‘‘We had no idea what would happen when we started but we are getting more and more donations all the time,’’ Macpherson says. ‘‘It’s amazing how generous people can be; how much we have to give. Our supporters get a lot out of knowing their donations have gone out.’’
Donations are made on specified days, when committee members open their front doors to welcome everything from breast-feeding pillows to bassinets. Additional volunteers sort through the piles of donations.
Word is spreading about these donation events, thanks to St Kilda Mums’ 2700-strong Facebook following and an email distribution list that reaches 3000 contacts.
People who want to donate are directed to the website, which includes a list of the items the group accepts for re-homing and outlines the strict safety requirements for car seats, prams and strollers, change tables and high chairs.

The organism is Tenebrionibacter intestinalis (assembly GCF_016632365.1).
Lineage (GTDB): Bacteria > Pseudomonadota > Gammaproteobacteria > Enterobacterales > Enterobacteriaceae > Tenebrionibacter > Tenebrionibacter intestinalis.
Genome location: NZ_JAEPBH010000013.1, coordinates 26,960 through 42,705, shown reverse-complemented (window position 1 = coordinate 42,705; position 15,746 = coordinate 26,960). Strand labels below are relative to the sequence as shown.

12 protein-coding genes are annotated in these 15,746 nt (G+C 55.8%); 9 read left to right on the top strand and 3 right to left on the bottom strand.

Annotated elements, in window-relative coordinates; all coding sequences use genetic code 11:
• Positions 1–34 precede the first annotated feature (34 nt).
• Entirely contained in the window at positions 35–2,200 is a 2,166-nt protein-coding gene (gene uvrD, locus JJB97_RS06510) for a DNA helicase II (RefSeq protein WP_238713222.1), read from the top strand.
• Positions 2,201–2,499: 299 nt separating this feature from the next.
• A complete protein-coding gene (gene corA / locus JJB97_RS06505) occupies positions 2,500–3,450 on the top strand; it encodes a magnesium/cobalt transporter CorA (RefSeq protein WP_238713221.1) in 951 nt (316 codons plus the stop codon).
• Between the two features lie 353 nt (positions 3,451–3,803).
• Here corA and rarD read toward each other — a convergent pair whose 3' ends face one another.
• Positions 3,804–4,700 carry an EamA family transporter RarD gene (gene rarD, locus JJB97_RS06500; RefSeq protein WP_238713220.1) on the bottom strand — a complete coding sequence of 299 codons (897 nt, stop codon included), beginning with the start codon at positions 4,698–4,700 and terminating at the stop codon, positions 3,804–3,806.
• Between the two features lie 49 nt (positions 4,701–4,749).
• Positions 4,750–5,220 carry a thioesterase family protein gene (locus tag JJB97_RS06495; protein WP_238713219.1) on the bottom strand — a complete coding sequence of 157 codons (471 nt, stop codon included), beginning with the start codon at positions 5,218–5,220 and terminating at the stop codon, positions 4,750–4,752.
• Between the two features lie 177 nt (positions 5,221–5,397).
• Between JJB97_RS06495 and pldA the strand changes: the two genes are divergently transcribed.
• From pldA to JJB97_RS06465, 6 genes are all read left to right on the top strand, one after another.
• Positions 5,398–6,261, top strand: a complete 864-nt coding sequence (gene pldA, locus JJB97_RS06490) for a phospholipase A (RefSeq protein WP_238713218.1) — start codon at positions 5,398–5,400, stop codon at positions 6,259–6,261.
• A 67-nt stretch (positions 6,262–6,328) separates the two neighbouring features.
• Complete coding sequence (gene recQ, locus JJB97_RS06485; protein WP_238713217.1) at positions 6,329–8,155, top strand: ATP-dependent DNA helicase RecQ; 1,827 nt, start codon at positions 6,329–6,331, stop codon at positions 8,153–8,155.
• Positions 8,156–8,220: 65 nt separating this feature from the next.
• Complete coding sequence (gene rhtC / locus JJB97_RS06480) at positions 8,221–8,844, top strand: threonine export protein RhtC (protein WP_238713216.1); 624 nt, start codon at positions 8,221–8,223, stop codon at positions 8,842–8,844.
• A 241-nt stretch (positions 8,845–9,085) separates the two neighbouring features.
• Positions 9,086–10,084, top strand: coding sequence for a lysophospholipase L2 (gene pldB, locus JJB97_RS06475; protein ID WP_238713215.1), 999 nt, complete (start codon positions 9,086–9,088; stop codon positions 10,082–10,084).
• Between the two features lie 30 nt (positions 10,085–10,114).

‘‘For example, we won’t take a cot unless you can provide us with a copy of the manual,’’ says Macpherson. ‘‘We would check every piece of wood and panel of the cot and then use the manual to make sure all the bits are present.
‘‘We have lots of suppliers that we can contact and they send us replacement parts for free. We’ve worked really hard to develop relationships with businesses to make sure things are suitable for re-homing.’’
St Kilda Mums wants people who donate to know they are a part of something meaningful. ‘‘We describe ourselves as a network,’’ says Macpherson.
‘‘We don’t want to be like the op shops where people just dump stuff on us. We want people to work with us to make sure we have clean, safe things to give families in need.’’
The group’s efforts have attracted the support of community organisations, including Sacred Heart Mission, Salvation Army and the Brotherhood of St Laurence, which pass on items that cannot be sold in their stores.